Video History

1968
Bouncing in the Corner, No. 1

Nauman is seen standing and leaning back in a corner of his studio. Just as he bounces back to a standing position, his body falls again, momentarily collapsing, only to spring forward once more. This action places his body in an intermittent space, occupying a position halfway between standing and leaning, halfway between the wall and the room.

This title was in the original Castelli-Sonnabend video art collection.

1969
Bouncing in the Corner, No. 2

Repeating the same activity as featured in Bouncing in the Corner, No. 1—leaning back and bouncing forward from the corner—this time the camera is positioned just above Nauman’s head. This gives his body the sense of constantly rising and falling, his chin just crossing the bottom edge of the screen before sinking back.

This title was in the original Castelli-Sonnabend video art collection.

 

1970
Broken Off

In this video the artist states that a public work demonstrates what qualifies as art within his conception. Like Beached, it was also shot in a marshy area near the sea and in sequences separated by dissolves. One sees five different actions related to Broken Off. The artist breaks a tree branch, scrapes and kicks the ground with his foot, snaps a stick in two on a fence, scrapes a stone with his fingernail. At the end he pulls the line plug from the video, drawing attention to the mechanics of the medium.

1975
Cadillac Ranch/Media Burn

"We buried ten Cadillacs in a row alongside Interstate 40 (the old Route 66), just west of Amarillo, Texas; each car represented a model change in the evolution of the tail fin. This was clearly a sculptural act, but with a minimal amount of formal manipulation. Media Burn, created a year later in San Francisco, was a live performance. It was a spectacle staged for the camera culminating in the 4,000 pound Phantom Dream Car crashing through a pyramid of TV sets to the cheers of the audience of 400.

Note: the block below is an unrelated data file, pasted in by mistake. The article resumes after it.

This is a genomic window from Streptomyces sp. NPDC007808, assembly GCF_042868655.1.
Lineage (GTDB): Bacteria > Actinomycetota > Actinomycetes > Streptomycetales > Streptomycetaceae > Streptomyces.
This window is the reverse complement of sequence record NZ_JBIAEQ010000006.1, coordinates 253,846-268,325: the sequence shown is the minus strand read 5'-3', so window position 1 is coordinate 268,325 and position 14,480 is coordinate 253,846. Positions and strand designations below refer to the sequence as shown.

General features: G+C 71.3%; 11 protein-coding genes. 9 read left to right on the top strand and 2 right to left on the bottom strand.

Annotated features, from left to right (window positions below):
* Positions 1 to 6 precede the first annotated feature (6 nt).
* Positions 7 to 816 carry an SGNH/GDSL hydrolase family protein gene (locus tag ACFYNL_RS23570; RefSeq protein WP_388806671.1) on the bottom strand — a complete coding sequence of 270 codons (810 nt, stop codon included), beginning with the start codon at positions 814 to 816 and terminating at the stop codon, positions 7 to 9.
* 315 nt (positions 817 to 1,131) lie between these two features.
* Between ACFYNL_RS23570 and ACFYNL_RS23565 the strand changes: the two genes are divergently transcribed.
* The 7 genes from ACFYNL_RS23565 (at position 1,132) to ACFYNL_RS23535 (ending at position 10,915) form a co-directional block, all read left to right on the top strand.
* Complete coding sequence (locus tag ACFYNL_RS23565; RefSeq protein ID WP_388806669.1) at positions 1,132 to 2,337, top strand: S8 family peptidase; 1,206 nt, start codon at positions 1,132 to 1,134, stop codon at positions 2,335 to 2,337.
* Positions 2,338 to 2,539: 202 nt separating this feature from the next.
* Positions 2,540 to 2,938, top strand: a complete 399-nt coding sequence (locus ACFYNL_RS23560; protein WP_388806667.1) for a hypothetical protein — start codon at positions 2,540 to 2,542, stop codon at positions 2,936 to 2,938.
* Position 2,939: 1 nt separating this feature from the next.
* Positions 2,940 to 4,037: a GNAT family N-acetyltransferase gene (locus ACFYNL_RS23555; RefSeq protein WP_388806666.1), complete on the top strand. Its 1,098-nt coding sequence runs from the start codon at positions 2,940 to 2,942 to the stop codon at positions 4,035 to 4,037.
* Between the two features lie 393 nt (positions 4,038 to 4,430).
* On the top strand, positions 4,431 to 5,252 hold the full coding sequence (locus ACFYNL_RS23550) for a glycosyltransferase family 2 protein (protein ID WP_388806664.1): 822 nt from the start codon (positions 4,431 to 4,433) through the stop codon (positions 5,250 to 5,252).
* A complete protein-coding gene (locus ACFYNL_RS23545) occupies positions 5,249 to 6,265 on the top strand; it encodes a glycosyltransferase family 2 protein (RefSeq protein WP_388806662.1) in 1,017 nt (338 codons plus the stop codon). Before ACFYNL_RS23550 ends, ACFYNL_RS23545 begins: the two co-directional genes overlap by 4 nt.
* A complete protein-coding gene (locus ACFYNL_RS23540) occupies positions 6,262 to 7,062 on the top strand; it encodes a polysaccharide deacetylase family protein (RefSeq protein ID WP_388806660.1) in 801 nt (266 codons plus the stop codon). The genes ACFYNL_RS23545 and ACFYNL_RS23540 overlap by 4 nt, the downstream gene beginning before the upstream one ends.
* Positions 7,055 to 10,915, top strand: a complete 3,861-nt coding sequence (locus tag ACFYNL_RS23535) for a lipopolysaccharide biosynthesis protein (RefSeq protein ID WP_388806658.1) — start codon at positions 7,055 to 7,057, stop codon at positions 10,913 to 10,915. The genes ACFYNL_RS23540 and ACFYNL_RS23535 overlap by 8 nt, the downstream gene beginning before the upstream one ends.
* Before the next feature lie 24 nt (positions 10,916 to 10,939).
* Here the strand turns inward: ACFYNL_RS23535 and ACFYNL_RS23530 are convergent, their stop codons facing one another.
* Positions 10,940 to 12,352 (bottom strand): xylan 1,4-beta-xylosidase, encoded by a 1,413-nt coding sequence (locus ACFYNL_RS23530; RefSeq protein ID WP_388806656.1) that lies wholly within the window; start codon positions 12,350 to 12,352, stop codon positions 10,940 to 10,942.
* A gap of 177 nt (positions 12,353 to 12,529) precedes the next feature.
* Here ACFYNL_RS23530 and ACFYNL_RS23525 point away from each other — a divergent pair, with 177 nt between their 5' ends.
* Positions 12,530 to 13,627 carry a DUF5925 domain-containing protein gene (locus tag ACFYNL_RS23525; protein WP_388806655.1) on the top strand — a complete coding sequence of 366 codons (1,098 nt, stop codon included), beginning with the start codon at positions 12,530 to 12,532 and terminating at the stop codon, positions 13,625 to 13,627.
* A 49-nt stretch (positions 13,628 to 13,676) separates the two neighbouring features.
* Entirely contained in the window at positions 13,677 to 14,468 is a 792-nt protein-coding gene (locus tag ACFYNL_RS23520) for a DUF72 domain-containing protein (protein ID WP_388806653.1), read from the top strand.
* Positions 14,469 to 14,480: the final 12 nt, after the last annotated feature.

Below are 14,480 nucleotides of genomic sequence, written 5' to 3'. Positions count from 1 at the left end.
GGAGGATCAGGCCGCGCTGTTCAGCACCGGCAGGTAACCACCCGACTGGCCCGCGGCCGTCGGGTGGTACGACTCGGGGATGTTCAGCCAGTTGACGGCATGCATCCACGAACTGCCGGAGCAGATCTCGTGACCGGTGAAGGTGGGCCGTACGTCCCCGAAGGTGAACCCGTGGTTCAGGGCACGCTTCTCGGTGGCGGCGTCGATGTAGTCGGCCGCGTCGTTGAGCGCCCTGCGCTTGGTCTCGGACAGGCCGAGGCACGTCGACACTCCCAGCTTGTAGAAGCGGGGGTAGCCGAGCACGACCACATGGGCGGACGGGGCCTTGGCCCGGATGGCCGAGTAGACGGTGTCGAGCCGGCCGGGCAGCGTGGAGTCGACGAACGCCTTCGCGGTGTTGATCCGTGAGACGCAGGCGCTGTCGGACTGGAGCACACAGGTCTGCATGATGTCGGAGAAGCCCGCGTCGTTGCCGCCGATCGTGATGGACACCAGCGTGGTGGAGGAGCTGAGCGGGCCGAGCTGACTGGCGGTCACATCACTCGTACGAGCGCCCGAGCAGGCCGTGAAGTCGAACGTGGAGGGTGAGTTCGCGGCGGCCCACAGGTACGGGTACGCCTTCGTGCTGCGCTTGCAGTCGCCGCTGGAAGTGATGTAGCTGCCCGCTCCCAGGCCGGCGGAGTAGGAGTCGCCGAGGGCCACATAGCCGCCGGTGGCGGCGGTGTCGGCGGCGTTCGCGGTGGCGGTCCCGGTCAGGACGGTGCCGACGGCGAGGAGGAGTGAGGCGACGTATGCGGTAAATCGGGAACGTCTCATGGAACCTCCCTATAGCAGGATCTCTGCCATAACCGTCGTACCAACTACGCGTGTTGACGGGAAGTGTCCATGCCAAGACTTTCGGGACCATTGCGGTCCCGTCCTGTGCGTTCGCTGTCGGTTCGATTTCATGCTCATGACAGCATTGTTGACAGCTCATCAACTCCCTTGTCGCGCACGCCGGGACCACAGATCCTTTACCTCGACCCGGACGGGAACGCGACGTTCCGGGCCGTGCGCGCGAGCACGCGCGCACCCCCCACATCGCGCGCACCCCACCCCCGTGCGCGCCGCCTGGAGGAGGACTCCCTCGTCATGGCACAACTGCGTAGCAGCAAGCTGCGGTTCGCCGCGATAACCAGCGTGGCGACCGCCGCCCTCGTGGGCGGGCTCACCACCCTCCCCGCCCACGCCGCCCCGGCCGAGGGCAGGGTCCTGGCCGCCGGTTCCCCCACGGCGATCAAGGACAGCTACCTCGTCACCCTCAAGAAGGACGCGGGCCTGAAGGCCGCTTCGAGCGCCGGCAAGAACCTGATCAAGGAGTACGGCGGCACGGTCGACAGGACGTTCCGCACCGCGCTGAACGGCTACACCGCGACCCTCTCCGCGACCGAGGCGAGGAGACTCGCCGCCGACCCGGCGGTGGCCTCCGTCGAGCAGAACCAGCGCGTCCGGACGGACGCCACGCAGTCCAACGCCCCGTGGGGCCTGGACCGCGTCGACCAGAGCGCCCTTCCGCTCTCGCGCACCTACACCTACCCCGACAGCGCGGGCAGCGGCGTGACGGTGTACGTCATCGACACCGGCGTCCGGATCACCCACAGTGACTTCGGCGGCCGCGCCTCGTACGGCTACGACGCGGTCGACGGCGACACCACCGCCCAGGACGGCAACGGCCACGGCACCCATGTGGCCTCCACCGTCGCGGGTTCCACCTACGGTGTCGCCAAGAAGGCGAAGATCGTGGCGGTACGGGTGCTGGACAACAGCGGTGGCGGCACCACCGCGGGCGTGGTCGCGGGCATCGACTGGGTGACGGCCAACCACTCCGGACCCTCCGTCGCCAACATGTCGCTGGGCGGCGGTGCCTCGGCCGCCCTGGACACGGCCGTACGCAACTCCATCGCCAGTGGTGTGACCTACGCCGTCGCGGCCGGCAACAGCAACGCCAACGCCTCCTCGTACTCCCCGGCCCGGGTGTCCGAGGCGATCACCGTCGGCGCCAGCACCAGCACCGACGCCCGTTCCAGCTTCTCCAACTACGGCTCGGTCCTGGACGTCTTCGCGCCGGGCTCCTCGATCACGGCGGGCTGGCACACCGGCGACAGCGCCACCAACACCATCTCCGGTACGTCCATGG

1983
Camel with Window Memory

"The Camel with Window Memory piece was made one weekend in the early '80's. I pulled out my post card collection and began to look at specific postcards run through the new digital video buffer I had built together with David Jones. The buffer had only one frame of memory but it was real time. It had the capability of displaying the image memory space, either as live or frozen.

1980
Cantaloup

Following the Vasulkas’ effort to build their own computer imager, Steina explains how the video processor works, digitizing the image, inserting color, reassigning value, density, and texture to specific areas of the video image. The constant experimentation and development of technological tools yields an incredible range of possible image manipulations. Emerging as a subtext of the video is the Vasulkas’ struggle to identify and define the programming languages necessary to creatively engage and alter existing technology.

1971
Centers

"Pointing at my own image on the video monitor: my attempt is to keep my finger constantly in the center of the screen — I keep narrowing my focus into my finger. The result [the TV image] turns the activity around: a pointing away from myself, at an outside viewer."

— Vito Acconci, "Body as Place-Moving in on Myself, Performing Myself," Avalanche 6 (Fall 1972)

1982
Barbara Aronofsky Latham, Chained Reactions